If lack of rainfall is limiting the growth of your pasture forages, feed hay instead of overgrazing them, advises Victor Shelton, Natural Resources Conservation Service grazing specialist at Vincennes, IN.
“I will always recommend that you maintain some cover on the pastures and hay ground, too,” says Shelton. “Maintaining at least 3-4” of live growth means the plant is maintaining roots, keeping the ground covered and cooler, conserving what moisture is left and collecting what moisture it can from dew. If you find yourself in the situation where everything is to this stage, then you might want to consider feeding some hay.”
If you overgraze the forages now, they could be done for the year – or longer. But maintaining the forage base can pay you back in dividends that will keep you grazing longer into the fall or winter and perhaps make up the difference for the hay fed earlier.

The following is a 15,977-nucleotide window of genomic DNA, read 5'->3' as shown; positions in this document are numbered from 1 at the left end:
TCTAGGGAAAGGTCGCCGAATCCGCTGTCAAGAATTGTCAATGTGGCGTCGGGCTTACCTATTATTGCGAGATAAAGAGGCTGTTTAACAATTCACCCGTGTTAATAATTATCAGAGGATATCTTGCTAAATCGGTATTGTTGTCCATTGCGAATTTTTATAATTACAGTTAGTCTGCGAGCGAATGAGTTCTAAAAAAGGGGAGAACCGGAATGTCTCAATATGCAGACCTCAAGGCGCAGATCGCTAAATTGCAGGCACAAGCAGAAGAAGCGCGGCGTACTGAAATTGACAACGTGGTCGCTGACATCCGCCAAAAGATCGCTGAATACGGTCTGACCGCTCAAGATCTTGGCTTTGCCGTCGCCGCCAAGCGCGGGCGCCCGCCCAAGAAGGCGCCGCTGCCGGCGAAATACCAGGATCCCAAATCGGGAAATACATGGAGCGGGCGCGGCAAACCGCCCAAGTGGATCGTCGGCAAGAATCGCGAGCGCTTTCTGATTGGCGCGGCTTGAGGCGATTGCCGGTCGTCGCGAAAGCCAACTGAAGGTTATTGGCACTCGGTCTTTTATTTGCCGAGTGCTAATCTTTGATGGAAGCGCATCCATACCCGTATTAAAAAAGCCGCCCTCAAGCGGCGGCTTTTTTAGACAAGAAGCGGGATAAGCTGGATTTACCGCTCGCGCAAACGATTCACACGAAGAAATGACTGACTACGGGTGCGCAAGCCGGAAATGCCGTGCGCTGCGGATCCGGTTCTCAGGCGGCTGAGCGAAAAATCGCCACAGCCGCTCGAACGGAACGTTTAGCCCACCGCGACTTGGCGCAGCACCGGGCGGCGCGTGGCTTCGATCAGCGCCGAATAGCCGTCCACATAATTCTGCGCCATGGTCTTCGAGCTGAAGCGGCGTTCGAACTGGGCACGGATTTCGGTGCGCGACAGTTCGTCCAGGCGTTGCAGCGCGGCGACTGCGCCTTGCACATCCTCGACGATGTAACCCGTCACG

“You have to consider potential growth when making this decision,” he says. “Your tall cool-season grasses like orchardgrass and tall fescue can certainly bounce back quite well in the fall with sufficient rain given the opportunity.”
If available, summer annuals such as brassicas (turnips, etc), millets, sorghum-sudangrass, teff or even grazing-type corn might buy you the same amount of time. Warm-season grasses such as switchgrass, indiangrass or big bluestem would also work during this period.
If the hay supply is short and there is nothing else to graze without overgrazing, consider selling some of your low-performing animals.
“Culling is usually a good thing,” says Shelton. “If you remove the lower 5 or 10% of the herd each year, the herd should consistently get better. Most producers … know which ones fall into this category.”